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CRA Provides Update on Audit Priorities and Activities

At the Canadian Tax Foundation’s recent Ontario Tax Conference (October 29-30), the Canada Revenue Agency provided an update on its current audit priorities and activities as part of the conference’s “Tax Administration Panel“.

The CRA was represented by Fiona Harrison, Manager of the Resources Section at the CRA’s Income Tax Rulings Directorate, and Jeff Sadrian, National Director of the CRA’s Large Business Audit Programs.

In the course of the presentation, the CRA discussed a variety of issues (see the “Tax Administration Panel” conference slides), including “red tape” reduction, the CRA’s trust audit project, Regulation 105 waivers, ABIL claims, and omission penalties under s. 163(1). The CRA confirmed that it determines audit priorities based on the “highest risk”, and that it is continuing its “intelligence-based risk assessment” of taxpayers to determine which files will be selected for audit.

Other highlights included:

  • Folios – The CRA considers many existing Interpretation Bulletins to be out of date. The CRA intends to reorganize the information in the existing publications in new Folio chapters (i.e., all information relating to specific subjects will be “grouped” together). The CRA plans to update the Folios on an on-going basis, and the first 10-12 Folio chapters are likely to be published before the end of 2012.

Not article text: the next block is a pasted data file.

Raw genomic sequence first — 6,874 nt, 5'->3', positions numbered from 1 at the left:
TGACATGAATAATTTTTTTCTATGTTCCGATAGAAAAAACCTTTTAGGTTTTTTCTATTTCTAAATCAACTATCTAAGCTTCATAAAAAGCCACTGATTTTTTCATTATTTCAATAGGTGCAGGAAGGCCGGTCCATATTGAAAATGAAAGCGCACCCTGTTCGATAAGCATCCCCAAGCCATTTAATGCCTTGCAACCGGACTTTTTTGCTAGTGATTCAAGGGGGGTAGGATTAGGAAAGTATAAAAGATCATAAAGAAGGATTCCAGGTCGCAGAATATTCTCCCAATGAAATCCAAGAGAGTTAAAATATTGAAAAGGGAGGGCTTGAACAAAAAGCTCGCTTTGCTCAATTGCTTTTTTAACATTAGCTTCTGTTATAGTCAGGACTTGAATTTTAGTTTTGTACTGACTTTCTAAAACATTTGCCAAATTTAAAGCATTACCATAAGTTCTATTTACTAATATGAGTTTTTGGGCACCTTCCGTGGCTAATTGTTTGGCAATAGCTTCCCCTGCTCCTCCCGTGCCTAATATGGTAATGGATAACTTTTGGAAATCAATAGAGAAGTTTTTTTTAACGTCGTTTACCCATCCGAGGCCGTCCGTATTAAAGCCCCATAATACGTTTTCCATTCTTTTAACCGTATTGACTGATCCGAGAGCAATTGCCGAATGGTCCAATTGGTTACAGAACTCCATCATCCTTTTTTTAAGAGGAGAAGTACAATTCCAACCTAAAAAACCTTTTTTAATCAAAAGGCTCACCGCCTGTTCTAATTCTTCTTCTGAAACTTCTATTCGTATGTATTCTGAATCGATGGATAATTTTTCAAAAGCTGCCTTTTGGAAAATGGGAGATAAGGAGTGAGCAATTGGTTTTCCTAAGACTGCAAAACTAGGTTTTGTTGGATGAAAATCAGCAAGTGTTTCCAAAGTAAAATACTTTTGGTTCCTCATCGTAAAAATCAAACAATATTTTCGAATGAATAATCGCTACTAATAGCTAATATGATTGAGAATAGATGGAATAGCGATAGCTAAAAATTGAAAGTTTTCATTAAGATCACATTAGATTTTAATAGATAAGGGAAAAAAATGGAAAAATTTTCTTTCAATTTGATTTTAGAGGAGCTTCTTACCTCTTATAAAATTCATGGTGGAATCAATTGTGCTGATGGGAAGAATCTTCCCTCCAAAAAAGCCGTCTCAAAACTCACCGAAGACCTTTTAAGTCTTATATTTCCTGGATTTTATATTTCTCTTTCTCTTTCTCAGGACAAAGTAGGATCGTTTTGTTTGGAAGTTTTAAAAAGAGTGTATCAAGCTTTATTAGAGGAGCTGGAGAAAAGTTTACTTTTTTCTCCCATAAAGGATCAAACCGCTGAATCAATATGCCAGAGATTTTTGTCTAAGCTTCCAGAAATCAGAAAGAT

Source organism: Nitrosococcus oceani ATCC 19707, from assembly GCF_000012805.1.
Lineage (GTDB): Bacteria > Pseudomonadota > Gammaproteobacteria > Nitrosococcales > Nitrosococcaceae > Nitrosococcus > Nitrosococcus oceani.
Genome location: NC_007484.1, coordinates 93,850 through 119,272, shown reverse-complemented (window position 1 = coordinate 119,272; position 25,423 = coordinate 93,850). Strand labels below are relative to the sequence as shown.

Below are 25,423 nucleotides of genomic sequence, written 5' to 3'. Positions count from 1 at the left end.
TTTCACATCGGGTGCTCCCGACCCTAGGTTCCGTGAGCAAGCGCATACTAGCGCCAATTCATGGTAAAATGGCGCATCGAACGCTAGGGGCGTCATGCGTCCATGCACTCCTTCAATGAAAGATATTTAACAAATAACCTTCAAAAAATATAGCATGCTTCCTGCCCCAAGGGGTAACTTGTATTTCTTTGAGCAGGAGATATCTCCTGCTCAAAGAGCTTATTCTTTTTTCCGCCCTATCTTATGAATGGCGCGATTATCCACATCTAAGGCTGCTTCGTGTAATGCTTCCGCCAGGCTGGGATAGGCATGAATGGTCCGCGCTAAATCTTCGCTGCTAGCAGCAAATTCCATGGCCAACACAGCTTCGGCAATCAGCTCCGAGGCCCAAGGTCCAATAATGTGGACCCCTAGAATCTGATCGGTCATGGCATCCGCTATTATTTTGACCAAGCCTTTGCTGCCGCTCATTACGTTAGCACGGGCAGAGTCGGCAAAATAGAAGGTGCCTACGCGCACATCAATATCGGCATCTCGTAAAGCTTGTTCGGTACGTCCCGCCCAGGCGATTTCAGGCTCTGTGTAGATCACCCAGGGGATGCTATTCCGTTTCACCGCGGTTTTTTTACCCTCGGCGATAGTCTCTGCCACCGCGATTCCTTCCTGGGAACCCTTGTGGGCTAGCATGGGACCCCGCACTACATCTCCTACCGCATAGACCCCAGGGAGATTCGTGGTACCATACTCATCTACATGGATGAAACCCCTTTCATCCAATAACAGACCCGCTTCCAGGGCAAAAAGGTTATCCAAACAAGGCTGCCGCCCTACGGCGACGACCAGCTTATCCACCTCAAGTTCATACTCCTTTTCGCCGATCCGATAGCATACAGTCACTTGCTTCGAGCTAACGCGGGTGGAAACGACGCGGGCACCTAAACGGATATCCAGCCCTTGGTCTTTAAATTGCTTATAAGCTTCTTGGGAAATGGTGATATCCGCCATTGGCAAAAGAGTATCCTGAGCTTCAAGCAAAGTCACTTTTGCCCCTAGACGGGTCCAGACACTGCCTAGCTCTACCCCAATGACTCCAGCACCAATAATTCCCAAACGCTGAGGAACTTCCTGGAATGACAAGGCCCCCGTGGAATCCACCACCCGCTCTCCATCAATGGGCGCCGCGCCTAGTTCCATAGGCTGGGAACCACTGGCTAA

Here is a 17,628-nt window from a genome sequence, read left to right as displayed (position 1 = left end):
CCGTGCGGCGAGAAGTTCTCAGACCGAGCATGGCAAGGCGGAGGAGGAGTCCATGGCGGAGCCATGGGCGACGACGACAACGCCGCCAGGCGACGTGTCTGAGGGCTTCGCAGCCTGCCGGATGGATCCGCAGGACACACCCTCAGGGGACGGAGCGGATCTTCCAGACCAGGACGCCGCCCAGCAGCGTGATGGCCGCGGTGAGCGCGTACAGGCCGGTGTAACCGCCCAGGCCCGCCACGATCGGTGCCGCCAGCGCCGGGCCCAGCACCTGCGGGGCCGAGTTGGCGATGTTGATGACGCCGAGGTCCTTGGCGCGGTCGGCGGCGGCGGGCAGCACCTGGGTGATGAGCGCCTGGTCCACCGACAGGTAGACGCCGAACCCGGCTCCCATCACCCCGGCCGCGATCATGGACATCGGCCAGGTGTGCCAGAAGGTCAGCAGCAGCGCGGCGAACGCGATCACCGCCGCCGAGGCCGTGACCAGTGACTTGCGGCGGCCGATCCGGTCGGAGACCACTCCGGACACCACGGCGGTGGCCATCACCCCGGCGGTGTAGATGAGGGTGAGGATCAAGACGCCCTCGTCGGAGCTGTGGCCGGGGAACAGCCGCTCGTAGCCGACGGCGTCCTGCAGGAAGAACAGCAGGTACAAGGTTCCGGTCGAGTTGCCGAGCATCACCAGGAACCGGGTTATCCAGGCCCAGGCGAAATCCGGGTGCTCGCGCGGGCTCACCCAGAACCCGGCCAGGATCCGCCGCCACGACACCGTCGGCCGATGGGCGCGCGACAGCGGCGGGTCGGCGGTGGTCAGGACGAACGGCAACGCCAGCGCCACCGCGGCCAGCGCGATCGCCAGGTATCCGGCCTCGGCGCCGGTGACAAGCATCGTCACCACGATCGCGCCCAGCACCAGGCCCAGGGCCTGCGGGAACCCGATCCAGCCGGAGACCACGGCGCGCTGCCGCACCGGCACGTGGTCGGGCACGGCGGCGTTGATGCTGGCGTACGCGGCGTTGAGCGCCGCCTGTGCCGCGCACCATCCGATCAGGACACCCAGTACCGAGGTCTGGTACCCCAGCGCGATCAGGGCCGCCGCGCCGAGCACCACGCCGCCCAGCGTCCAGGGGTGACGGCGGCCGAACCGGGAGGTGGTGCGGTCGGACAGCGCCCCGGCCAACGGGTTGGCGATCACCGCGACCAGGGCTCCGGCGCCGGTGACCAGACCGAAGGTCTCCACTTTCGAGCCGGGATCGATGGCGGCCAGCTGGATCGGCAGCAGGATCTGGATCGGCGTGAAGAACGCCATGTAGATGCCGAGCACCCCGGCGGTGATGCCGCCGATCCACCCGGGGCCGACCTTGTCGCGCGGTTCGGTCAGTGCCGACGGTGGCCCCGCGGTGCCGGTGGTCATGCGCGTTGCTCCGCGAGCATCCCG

• Entity Classification - In a reversal of an earlier position (see, for example, CRA Document No. 2011-0415141E5 “Tax status of a German Family Trust” (August 4, 2011)), the CRA will once again accept requests for rulings on the classification of foreign entities.
  • Inter-Provincial Trusts – Where a trust claims to be resident, and pays tax, in one province, and the trust is later reassessed as resident in another province, the CRA will reassess the trust only for the difference between the tax paid in the first province and the tax owing in the second province.
  • U.S. LLCs – The CRA continues to disagree with the Tax Court’s decision in TD Securities (USA) LLC. v. The Queen (2010 TCC 186). The CRA’s view is that a fiscally-transparent U.S. LLC does not qualify as a resident of the U.S. for the purposes of the Canada-U.S. Tax Treaty, and is not a “qualifying person” under Article XXIX-A of the Treaty.
  • Section 56(2) – The CRA stated that it is aware of “elaborate arrangements” utilized to divert business income to family members. The CRA stated that, where such arrangements include the use of a trust, section 56(2) may be applied in respect of distributions from the trust provided the requirements of the provision are otherwise met (see Neuman v. The Queen (98 D.T.C. 6297 (S.C.C.)). In other words, the CRA may apply s. 56(2) to the actions of a trustee.

(The Tax Administration Panel conference slides are republished with permission of the Canadian Tax Foundation.)

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CRA Provides Update on Audit Priorities and Activities

Further thoughts on the Fundy Settlement decision: Supreme Court offers a nuanced view of trust residence

In Garron Family Trust v. The Queen (2009 TCC 450), Justice Judith Woods of the Tax Court of Canada came down with a very broad new rule for determining the residence of trusts.

[162]  I conclude, then, that the judge-made test of residence that has been established for corporations should also apply to trusts, with such modifications as are appropriate. That test is “where the central management and control actually abides.”

This was viewed widely as a repudiation of the historic test based on the residence of the trustee. Many tax professionals thought that the test for residence of a trust required a determination of the residence of the majority of the trustees and where their functions were performed, and that it was not necessary to go beyond this test.